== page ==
On Yom Tov, kindling a new fire is not permitted; however, the use of an existing fire for cooking or other purposes is permitted. On Shabbat, neither kindling a new fire nor transferring an existing fire is permitted.

To allow you to light candles for the second day of Yom Tov (Saturday night) ensure you have a fire burning before the beginning of Shabbat that will continue to burn at least until after dark when Shabbat ends. A pilot light or a long-burning (25-hour-plus) candle may be used for this purpose. During Yom Tov, one can light successive candles by transferring the flame.

On Friday night when lighting the candles, we recite the blessings: “Barukh Attah Adonai eloheynu melekh ha-olam asher kiddeshanu b’mitzvotav v’tzivanu l’hadlik ner shel Shabbat v’shel Yom Tov” and “…Shehecheyanu…”

On Saturday night, after dark, when lighting the candles, we recite the blessings: “Barukh Attah Adonai eloheynu melekh ha-olam asher kiddeshanu b’mitzvotav v’tzivanu l’hadlik ner shel Yom Tov” and “…Shehecheyanu…”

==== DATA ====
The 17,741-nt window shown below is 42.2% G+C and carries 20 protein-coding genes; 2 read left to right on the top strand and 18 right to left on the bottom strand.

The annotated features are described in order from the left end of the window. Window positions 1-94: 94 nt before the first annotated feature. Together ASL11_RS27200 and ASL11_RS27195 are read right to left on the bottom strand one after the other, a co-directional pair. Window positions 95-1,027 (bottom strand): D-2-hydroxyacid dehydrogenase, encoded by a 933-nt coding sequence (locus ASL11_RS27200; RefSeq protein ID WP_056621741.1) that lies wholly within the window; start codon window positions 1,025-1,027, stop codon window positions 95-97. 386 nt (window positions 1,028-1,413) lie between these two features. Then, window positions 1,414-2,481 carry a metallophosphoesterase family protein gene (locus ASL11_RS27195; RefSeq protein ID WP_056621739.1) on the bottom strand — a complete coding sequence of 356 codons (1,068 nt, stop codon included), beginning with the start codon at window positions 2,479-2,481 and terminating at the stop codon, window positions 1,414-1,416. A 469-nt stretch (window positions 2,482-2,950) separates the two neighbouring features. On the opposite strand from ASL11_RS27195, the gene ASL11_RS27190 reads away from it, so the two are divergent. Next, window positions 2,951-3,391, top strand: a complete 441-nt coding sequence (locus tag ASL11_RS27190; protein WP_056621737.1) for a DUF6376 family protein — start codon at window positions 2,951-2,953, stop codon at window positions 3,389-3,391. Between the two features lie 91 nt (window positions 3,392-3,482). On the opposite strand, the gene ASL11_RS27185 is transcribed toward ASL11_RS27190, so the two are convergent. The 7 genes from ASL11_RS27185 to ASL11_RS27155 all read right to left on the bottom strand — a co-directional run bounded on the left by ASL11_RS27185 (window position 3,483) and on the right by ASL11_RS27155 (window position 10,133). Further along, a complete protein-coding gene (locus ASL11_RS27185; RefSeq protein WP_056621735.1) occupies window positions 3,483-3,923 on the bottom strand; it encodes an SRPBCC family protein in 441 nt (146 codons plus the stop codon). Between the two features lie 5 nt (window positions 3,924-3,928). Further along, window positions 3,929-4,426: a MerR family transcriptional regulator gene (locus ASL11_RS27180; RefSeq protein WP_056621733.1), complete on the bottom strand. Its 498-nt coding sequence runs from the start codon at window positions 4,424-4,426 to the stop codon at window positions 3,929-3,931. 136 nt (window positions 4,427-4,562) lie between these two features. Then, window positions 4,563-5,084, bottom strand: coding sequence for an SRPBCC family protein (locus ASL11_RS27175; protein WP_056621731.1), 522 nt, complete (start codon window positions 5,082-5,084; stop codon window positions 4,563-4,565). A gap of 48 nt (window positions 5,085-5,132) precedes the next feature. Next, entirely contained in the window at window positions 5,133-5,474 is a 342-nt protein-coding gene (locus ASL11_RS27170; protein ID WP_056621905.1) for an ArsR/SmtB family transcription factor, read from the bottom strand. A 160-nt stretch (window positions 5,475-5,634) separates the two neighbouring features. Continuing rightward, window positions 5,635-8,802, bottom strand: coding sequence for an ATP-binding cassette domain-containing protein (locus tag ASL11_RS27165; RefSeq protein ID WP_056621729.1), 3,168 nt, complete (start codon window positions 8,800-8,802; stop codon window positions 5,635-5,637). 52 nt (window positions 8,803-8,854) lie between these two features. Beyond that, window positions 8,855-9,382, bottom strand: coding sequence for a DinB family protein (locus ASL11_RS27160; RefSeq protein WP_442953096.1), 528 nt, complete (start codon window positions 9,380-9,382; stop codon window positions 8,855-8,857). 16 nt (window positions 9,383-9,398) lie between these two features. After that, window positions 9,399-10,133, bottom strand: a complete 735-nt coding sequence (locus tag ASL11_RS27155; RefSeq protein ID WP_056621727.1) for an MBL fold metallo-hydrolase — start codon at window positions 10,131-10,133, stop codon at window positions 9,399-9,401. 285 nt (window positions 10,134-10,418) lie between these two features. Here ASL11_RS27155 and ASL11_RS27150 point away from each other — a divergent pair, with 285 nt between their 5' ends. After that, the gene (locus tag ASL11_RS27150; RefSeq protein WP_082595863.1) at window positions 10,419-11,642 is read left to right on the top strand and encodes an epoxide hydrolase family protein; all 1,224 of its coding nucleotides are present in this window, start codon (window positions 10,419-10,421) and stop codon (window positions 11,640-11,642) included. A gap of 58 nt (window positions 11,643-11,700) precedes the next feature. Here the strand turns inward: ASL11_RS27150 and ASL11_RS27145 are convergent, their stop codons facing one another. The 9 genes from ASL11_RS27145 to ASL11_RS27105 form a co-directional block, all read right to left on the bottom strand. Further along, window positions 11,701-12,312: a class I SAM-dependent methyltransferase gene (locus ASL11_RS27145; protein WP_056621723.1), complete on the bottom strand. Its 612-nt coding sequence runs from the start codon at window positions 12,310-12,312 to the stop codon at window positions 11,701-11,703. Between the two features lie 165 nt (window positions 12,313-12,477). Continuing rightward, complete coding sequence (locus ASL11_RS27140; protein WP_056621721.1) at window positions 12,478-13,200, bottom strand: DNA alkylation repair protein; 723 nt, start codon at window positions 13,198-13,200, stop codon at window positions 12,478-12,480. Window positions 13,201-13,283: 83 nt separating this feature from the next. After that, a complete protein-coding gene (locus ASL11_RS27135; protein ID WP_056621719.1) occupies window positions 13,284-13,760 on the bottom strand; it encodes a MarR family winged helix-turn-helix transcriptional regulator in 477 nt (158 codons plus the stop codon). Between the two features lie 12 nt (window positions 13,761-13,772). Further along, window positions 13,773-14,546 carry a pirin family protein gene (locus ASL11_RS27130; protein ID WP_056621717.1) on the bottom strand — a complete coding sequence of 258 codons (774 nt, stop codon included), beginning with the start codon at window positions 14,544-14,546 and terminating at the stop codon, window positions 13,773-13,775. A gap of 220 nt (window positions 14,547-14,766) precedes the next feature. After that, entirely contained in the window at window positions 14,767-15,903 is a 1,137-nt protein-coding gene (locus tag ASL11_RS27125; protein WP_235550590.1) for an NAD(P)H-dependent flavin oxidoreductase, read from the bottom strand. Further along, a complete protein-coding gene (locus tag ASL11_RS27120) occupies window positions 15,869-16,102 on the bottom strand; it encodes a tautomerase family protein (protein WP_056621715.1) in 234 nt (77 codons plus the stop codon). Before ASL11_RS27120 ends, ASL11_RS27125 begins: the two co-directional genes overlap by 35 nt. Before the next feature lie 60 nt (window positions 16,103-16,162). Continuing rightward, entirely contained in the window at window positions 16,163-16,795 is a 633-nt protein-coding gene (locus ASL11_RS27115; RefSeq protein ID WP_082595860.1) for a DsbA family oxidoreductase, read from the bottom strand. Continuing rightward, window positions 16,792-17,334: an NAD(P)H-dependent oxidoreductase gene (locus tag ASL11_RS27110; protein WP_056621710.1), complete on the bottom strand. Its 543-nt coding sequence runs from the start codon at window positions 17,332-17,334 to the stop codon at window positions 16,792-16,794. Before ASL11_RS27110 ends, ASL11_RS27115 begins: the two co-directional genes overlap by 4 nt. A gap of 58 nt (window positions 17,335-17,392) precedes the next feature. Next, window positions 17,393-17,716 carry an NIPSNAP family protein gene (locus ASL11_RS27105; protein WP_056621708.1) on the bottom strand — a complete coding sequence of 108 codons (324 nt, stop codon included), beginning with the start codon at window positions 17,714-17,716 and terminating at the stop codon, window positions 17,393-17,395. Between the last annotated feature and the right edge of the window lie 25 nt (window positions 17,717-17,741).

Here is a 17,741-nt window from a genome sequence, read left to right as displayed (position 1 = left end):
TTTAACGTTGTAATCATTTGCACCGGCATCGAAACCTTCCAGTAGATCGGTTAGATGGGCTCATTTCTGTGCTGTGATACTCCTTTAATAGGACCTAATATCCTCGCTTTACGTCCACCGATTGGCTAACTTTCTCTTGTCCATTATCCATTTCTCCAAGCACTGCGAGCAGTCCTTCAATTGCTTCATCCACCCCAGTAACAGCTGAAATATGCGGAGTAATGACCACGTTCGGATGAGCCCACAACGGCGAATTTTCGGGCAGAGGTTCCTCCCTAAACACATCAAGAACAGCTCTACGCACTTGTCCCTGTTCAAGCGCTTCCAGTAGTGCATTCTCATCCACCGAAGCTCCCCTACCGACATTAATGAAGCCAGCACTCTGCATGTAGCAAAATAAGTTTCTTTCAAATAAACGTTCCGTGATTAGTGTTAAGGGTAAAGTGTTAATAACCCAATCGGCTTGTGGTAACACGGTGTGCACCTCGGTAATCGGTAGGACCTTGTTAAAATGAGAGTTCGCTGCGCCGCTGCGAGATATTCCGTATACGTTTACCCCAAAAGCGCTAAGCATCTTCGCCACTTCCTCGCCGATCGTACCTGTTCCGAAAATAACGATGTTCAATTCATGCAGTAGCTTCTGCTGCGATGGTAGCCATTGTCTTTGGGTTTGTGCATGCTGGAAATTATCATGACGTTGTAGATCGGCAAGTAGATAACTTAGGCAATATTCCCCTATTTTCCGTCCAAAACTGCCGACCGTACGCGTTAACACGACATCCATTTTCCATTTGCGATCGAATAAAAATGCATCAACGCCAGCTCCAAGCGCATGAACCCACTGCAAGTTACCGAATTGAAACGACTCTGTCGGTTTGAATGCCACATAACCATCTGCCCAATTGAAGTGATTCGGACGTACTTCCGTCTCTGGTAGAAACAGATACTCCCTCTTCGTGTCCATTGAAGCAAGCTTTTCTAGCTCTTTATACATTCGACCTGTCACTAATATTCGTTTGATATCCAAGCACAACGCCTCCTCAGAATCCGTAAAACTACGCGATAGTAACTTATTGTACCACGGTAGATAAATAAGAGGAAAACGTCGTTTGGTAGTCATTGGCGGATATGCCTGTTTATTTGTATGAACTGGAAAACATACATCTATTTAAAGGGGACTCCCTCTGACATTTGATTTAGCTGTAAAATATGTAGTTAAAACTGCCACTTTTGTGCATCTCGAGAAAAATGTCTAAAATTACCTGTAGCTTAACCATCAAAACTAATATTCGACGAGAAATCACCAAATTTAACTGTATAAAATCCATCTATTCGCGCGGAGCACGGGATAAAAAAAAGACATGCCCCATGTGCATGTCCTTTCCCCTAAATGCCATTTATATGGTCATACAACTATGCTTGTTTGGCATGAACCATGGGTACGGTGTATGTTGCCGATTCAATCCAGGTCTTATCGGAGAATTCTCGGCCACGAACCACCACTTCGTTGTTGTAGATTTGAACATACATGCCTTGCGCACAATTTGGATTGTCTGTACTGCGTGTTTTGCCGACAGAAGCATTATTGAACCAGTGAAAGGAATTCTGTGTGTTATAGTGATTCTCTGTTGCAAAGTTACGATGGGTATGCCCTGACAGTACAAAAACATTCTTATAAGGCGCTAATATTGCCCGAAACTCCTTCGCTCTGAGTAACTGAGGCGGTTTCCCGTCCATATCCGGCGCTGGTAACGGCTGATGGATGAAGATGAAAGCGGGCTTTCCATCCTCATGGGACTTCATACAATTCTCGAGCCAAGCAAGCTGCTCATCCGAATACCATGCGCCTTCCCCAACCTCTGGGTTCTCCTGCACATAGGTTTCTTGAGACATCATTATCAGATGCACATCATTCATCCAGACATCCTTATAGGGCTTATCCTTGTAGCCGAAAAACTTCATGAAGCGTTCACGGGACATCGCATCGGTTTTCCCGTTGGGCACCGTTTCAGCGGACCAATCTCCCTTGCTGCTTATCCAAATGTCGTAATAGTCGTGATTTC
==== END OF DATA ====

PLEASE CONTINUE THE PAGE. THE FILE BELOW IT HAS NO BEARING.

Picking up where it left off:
On Friday night the candles are lit before sundown. On Saturday night the candles are lit at least 25 minutes after sunset, by transferring the fire from an existing flame.

Most importantly, have a wonderful, happy, healthy and kosher Pesah and may this year be a year of true redemption and peace for us and for all of Israel and for all peoples everywhere!

Wishing you and your loved ones a Happy and Kosher Passover!

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Spruce Up Your Seder (And, Pesah Tips for 5779)

2019-04-05 13:25:01 RST Web Admin